For as long as I can remember, I’ve been irrationally frightened by horror movies, whether in a theater or on my television screen.
I used to think I’d outgrow the fear. It’s silly, after all. Movies aren’t real, right? As an adult, I should be able to reason my way through the fear, I tried that for a few years, but it’s been a long while since I’ve watched anything that even hints of scary or horror. I found that I cope best by avoiding such movies, and I’d like to say to any counselors in the audience that avoidance sometimes gets a bad rap.
I learned recently that I apparently passed my fear of horror films on to at least one of my granddaughters. This one is a young adult, and in a blog she recently wrote, “I seem to have the same problem with horror movies as I do watching ghost-hunting shoes. They freak me out and I can’t sleep at night.” Yup. Me, too, although I can’t recall ever trying to watch a show about hunting ghosts. There’d be no upside for me in that.
So the granddaughter is like me in her fear of scary movies. But she’s not at all like me in her response, at least not so far. She decided to face her fears by deliberately watching a selection of horror films from each decade in film history, starting with the 1930s. I’m thinking, “Who in their right mind would intentionally go back and watch a bunch of scary movies?” This young woman would, apparently. I suppose there’s merit in facing one’s irrational fears and overcoming them, if possible. At the very least, she says, she will be able to pinpoint the decade during which the horror films being made became so frightening they began to scare her.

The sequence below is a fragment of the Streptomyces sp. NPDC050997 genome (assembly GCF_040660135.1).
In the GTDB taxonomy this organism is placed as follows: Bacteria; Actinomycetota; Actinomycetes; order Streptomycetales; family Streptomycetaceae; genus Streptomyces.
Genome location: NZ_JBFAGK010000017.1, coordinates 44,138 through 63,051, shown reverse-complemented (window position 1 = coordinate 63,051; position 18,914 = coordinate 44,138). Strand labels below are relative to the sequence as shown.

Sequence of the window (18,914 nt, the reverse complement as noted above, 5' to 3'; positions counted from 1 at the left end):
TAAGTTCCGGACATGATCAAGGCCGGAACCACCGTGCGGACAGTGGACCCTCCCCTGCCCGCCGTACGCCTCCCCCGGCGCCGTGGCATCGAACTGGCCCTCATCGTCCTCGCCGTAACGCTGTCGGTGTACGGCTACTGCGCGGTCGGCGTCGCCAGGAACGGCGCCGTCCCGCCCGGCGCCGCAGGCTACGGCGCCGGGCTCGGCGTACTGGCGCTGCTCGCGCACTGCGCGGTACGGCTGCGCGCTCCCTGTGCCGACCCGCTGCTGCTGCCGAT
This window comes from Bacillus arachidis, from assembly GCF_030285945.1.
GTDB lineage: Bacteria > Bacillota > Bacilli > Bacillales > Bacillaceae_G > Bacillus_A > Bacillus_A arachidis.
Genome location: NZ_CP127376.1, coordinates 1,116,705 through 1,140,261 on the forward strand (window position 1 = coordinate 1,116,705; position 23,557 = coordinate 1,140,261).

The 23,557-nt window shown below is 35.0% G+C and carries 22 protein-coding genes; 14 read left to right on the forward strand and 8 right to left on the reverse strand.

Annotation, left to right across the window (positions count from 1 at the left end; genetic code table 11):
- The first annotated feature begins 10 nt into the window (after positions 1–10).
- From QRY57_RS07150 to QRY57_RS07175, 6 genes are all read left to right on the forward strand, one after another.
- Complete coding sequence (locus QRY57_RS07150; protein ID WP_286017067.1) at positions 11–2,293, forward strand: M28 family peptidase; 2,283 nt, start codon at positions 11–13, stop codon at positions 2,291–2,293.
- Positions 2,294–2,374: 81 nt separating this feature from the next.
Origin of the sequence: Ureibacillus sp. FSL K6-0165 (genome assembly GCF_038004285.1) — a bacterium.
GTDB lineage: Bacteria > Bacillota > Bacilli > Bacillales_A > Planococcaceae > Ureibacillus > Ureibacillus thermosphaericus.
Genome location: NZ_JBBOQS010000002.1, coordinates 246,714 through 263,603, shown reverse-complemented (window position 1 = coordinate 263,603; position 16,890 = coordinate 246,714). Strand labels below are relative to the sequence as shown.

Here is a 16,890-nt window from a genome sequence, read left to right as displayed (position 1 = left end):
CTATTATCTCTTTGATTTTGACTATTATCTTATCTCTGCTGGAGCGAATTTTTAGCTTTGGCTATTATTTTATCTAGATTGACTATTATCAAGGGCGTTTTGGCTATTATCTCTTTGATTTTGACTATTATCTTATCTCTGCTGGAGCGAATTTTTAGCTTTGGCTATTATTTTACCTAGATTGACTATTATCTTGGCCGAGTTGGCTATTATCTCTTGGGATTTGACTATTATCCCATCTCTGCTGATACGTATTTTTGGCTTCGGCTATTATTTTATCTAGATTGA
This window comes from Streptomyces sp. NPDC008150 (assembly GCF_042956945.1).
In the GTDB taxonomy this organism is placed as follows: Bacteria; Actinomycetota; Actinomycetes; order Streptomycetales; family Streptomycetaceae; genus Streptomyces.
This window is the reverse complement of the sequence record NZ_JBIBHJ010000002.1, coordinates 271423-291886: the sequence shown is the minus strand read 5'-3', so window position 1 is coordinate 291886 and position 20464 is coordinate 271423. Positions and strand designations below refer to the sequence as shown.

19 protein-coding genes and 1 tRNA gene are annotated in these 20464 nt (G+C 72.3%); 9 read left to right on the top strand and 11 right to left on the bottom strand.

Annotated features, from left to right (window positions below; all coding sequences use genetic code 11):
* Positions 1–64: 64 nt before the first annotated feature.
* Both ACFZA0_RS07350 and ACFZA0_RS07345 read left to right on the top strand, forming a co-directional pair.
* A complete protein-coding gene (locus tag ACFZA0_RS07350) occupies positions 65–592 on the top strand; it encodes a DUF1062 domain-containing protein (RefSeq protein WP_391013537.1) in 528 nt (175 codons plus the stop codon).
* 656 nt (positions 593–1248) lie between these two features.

Well, that sounds reasonable, I guess, and pretty brave, too. I‘ve never seen a horror from the 1930s that I know of and I can’t recall any from the 1940s. The first scary movie, the film that sent me running home from the theater and not sleeping for nights and nights, came out in 1955. “Tarantula” was the title, and it nearly scared the life out of me.
“Tarantula” was about a giant spider that escaped from a science lab hidden deep in the Arizona desert. A well-meaning scientist (scientists in horror films can ge one of two types: well-meaning or demented) was experimenting with ways to make things grow to enormous proportions. His goal was to revolutionize the food industry and feed the world. What he did was created a giant spider that got loose and terrorized the neighborhood. I just read a synopsis of the film that said, “when cattle remains are found in the countryside, evidence points to a giant tarantula as the culprit.” Well, sure, that would have been my very first thought.
A young Clint Eastwood played a fighter pilot in the movie, although he didn’t make the list of credits. I’m sure the special effects were crude, probably laughable to a viewer less inclined to terror than I was. I didn’t analyze the special effects. I brought the whole idea of a monster spider down to my core.
After I watched “Tarantula” in the downtown theater, I ran all the way home. Well, most of the way. For the first few blocks, I walked with my friend Mike. He lived on River Street a few blocks from the highway bridge. We used to walk together after scary movies. When he peeled off to his house, though, I faced a long stretch of street with no houses or street lights. Trees lined the deep gullies on both sides of the streets, and I knew “things” lurked in the shadows. I covered that dark, dangerous stretch at a dead run.
That might be how I developed my modest ability to run the quarter-mile in track. Coach always told us not to look back when we were running. I learned that back on River Street in grade school. I could only imagine what might be chasing me, and I had an incredible imagination.